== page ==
I am a full time potter living on the beautiful east coast of Canada. I create a line of hand built limited edition and one of a kind porcelain pottery. I studied textiles and pottery at The New ...
I am a full time potter living on the beautiful east coast of Canada. I create a line of hand built limited edition and one of a kind porcelain pottery. I studied textiles and pottery at The New Brunswick College of Craft and Design and worked mainly as a textile artist for many years before returning to my work with clay in 2005. This dabbling became my full time gig in 2008, when I moved to Cape Breton.
Drawing from the rich Celtic heritage of the local community, I have developed a line of hand carved stamps in the traditional Celtic style, which I use in various ways to add texture and depth to the pots in my main body of work. But like most artists, I like to play, so I am often dashing madly off in search of new techniques, new inspiration, and a bit of whimsy. This has resulted in a variety of limited edition, ever evolving pots of fancy.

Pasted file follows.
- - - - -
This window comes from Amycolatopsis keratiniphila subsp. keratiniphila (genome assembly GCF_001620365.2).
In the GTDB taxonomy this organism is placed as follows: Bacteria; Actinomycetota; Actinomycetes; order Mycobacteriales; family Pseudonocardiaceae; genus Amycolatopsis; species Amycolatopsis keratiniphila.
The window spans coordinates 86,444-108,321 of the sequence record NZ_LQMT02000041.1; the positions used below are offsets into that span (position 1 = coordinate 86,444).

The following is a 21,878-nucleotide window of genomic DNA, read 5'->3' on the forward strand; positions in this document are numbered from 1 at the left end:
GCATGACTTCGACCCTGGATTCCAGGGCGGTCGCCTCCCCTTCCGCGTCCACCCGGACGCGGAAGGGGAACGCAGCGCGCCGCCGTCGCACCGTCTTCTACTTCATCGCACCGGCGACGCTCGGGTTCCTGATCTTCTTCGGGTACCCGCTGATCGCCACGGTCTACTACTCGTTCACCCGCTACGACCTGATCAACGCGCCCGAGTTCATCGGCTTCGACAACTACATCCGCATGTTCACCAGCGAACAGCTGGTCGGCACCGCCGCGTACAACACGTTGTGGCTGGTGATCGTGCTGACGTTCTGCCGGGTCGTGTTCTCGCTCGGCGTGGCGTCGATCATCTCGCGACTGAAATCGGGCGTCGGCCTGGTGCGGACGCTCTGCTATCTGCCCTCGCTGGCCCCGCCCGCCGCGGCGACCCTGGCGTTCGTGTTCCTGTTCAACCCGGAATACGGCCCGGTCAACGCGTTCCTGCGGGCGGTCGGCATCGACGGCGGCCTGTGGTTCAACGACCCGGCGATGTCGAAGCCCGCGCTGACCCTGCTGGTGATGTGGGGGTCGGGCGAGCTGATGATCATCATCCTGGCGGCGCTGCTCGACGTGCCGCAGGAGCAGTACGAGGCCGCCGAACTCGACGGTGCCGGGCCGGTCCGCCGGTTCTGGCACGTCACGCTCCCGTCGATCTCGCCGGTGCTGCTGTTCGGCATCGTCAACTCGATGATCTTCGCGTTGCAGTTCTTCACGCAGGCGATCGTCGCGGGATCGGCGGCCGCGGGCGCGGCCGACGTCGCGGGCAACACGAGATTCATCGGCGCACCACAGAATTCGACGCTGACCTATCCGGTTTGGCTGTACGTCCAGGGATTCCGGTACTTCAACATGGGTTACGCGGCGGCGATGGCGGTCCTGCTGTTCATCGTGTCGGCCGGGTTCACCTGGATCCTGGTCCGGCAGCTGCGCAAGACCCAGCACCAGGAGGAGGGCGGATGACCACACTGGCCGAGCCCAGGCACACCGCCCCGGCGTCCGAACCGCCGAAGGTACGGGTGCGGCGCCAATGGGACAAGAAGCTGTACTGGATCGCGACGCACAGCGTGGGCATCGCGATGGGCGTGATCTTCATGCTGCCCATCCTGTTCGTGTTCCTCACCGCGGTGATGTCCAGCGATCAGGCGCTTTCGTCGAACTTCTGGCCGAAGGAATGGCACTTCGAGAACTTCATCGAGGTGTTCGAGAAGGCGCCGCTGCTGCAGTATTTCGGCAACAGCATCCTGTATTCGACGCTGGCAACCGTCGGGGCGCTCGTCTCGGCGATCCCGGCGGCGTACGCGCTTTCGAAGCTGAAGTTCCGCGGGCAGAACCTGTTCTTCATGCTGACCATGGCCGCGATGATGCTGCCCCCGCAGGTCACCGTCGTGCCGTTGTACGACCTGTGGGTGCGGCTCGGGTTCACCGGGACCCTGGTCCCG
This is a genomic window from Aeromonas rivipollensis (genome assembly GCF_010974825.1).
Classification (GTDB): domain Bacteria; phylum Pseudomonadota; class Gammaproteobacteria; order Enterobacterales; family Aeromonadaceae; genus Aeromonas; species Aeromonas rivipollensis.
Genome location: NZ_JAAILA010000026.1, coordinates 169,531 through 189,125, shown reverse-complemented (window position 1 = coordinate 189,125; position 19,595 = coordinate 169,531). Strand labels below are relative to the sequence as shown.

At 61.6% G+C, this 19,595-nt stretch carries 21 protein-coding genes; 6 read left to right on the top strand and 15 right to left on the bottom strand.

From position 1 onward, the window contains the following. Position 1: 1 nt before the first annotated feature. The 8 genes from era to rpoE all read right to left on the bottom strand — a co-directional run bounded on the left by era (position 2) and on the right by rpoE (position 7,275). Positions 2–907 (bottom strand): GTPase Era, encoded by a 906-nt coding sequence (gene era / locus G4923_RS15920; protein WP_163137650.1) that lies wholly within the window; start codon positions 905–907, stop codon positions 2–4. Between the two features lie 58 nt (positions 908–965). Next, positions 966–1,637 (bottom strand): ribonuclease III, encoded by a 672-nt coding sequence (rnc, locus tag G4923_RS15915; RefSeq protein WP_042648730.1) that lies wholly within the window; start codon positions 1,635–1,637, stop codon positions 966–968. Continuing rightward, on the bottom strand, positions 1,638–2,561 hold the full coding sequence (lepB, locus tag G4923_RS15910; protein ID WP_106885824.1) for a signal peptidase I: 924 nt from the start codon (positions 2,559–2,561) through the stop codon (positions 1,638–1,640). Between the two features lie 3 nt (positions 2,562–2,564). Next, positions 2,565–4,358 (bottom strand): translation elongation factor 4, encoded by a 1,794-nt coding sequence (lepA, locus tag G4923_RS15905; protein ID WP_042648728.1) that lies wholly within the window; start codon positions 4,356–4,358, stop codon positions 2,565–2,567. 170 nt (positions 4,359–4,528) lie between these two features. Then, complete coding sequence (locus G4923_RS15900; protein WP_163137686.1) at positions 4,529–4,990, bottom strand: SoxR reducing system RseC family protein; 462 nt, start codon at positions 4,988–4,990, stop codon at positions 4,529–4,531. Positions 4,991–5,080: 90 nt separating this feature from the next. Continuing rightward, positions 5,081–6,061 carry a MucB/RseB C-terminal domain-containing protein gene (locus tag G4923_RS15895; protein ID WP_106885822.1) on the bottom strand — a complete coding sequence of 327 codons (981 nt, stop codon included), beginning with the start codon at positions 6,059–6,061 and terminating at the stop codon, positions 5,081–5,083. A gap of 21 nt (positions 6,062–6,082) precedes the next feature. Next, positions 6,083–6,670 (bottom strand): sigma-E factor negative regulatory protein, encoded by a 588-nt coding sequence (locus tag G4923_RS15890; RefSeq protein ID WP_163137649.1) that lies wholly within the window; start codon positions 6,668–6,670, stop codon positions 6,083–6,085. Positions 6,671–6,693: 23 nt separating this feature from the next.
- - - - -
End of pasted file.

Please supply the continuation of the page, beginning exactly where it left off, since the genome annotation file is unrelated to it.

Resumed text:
I am never very far from my textile roots, In my hand built work I construct very much in the way that a seamstress may work. From flat sheets of clay forms are built by seaming and darting, echos of buttons and rivets appear, seams are left exposed, patterns applied and surface is designed with imagery.
Fairy doors have become an extremely popular piece of whimsy to add to your home, or even your garden. A quick internet search will bring you hundreds of different versions in many different mediums. Designs can range from the very simple wooden doors to amazingly elaborate multimedia sculptures. By making this clay version of a fairy door, you will learn some basic pottery hand building skills and be ready to move on to more complex projects.
This tutorial is suitable for either real pottery clay(requires kiln firing) or air dry clay from the craft store.